And Friday, when Commissioner Rob Manfred named Progressive Field the host site for the 2019 All-Star Game presented by MasterCard, was another day to indulge this city's comeback, to celebrate its ascension and assertion on the national stage.
And appropriately, the news comes at a moment when the local nine is more relevant than it has been in years.
The Indians went to the World Series and had the honor of hosting one of the most epic Game 7s in history. They parlayed that performance into possibly the most surprising free-agent addition in franchise history -- the three-year, $60 million pact with slugger Edwin Encarnacion.
Limited though they may be in revenue streams, the Indians are fully understanding of and immersed in their window to win, much as they were when they moved into this building in the mid-90s.
"We want to diverge from the '90s path in one crucial way," owner Paul Dolan said with a smile, referencing the heartbreak on the World Series stage in 1995 and '97. "Other than that, the idea that we've now won four consecutive years and have had two postseason appearances, including a World Series appearance, and we have an All-Star Game coming in the near future. We're in a very good spot as a baseball organization."
Beyond baseball, the Cavaliers won the NBA title and ended Northeast Ohio's 52-year major sports championship drought. Stipe Miocic came out of the east side suburbs and beat up a bunch of opponents in the UFC. The American Hockey League's Cleveland Monsters won a championship.
And the Browns are No. 1 -- that's in draft pecking order, but it's No. 1 all the same.
That's just the sports stuff. There's other stuff, too.
Cleveland hosted last summer's Republican National Convention, and though there was much controversy and public fretting about the possibility of violent protests leading up to that convention, it turned out to be a logistic and strategic success, with Cleveland earning accolades from attendees who left with rave reviews of the city's vibrant restaurants and new hotels.
The RNC was part of an overall renaissance in the downtown area, best illustrated by the $50 million renovation that turned Public Square, a once rather dreary quadrant of concrete, into a gorgeous gathering green space. "Lakefront development" was once nothing more than a hazy concept around here, but the new Northcoast Harbor next to the Rock and Roll Hall of Fame has changed all that (although why they didn't name the Mexican restaurant next to the Rock Hall "Guac Hall" is beyond me).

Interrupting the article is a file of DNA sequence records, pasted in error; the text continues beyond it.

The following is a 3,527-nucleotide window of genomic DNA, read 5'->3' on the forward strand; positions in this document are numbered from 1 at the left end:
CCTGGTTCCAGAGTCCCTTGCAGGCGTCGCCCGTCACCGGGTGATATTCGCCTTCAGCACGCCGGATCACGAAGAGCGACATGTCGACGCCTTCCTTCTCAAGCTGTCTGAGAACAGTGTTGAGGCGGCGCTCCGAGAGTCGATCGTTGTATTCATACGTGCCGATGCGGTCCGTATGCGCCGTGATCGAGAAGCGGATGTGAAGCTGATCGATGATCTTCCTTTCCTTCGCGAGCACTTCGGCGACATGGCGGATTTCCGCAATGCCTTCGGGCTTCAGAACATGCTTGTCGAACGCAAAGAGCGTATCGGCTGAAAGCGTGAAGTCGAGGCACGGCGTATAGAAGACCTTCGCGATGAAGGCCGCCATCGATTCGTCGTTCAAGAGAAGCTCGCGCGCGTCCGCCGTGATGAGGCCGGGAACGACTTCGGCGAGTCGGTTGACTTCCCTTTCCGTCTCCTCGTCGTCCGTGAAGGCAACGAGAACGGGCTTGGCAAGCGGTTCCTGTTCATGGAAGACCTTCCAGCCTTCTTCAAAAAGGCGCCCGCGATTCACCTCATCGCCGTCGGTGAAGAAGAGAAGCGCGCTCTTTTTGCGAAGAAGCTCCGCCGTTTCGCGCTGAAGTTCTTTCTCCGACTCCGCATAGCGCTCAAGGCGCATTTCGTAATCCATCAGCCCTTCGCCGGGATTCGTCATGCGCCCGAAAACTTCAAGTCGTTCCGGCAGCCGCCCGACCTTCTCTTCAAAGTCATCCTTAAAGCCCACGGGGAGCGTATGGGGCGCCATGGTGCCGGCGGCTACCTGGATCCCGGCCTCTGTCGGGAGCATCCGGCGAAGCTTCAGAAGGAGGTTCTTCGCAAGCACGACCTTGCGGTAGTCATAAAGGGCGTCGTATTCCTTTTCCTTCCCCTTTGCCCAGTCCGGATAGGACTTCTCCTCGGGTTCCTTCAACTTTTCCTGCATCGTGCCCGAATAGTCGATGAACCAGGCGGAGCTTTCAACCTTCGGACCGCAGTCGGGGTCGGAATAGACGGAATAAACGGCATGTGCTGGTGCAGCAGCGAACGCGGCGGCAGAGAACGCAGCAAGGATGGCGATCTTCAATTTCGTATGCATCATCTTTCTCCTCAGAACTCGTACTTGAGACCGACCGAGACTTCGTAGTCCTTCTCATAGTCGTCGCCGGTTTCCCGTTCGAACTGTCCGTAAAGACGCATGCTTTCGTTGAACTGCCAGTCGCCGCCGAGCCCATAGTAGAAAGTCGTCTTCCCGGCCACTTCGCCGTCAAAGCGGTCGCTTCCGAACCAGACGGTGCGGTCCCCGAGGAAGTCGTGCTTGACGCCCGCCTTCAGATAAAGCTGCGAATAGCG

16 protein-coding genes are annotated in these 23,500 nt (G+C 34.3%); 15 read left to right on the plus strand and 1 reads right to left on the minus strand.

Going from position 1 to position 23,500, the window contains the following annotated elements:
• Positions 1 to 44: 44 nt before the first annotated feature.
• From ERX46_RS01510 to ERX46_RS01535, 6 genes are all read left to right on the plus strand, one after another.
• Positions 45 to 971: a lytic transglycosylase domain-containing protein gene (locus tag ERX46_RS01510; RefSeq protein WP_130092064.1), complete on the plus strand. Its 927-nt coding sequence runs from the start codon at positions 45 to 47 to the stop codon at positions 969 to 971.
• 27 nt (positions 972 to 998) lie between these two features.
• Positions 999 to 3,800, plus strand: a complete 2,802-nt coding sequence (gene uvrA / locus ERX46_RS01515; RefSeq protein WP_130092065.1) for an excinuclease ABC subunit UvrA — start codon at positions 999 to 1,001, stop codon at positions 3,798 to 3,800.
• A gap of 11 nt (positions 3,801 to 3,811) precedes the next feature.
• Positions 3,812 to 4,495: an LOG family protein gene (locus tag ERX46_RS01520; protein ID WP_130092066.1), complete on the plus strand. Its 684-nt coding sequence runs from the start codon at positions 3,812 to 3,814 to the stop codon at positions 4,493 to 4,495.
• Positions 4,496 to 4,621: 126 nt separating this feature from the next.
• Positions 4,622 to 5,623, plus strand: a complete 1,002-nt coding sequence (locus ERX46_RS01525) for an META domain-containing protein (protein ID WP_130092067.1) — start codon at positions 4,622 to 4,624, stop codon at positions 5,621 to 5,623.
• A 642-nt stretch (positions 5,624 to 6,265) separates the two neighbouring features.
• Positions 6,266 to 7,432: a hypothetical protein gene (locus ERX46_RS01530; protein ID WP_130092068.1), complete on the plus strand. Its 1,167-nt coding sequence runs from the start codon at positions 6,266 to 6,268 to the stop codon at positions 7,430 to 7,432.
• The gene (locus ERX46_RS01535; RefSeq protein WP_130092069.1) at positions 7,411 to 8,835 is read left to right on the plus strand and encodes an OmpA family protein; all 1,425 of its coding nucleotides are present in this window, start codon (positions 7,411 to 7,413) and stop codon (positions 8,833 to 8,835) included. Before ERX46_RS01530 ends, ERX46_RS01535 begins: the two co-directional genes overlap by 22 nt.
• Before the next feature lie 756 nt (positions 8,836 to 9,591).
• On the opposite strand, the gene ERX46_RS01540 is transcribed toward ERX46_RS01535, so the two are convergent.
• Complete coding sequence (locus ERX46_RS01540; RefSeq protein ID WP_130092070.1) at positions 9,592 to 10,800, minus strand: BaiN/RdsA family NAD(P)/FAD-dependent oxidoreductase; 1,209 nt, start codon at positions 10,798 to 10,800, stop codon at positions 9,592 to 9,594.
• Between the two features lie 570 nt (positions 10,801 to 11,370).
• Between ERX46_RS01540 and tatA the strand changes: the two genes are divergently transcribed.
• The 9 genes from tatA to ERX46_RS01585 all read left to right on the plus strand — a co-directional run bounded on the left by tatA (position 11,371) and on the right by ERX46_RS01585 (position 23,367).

Speaking of the Rock Hall, Cleveland -- the supposed rock and roll capital of the world -- went years getting passed over by many a travelin' band but finally landed two summer stadium shows, with Billy Joel set to pack Progressive Field and U2 finally bringing a winner to First Energy Stadium in July.
So a jewel event like the All-Star Game, which is coming here for the first time since 1997, will fit right in.
"There are a lot of things that go into putting together a great All-Star Game bid," Manfred said. "The most important single issue was the great partnership between the Indians and the city of Cleveland and [Cuyahoga] County. We felt this particular bid showed a commitment throughout the community of making a great event."
The All-Star Game is much more than a game. It is a five-day celebration of the sport. Dolan said the 1997 Midsummer Classic generated $40 million of local economic impact. The 2019 event, which will be the 90th All-Star Game and the sixth held in Cleveland overall, is estimated to bring $60 million to $65 million to the economy. Wherever the All-Star Game goes, it leaves a legacy behind. During last year's festivities in San Diego, Major League Baseball contributed more than $1.5 million to youth-focused community projects and baseball fields in the area.
With the American League overdue for hosting duties (by the time the 2019 event comes along, the National League will have hosted five of the previous six Midsummer Classics), the Indians come through with a winning bid at a time when they've drastically changed the look and feel of their home park. The tastes of the public are a moving target, but the Indians have successfully addressed the need for social gathering spaces, improved concessions and an open concourse with a multiyear renovation that is currently in the midst of its third and final phase.
And of course, the Indians have upgraded their roster, as well.
There is an added urgency to the 2017 effort, and the Dolan ownership family invested in Encarnacion with the hope that by the time the 2019 game comes along, there will be a '17 championship banner hanging up in the background.
Anthony Castrovince has been a reporter for MLB.com since 2004. Read his columns and follow him on Twitter at @Castrovince. This story was not subject to the approval of Major League Baseball or its clubs.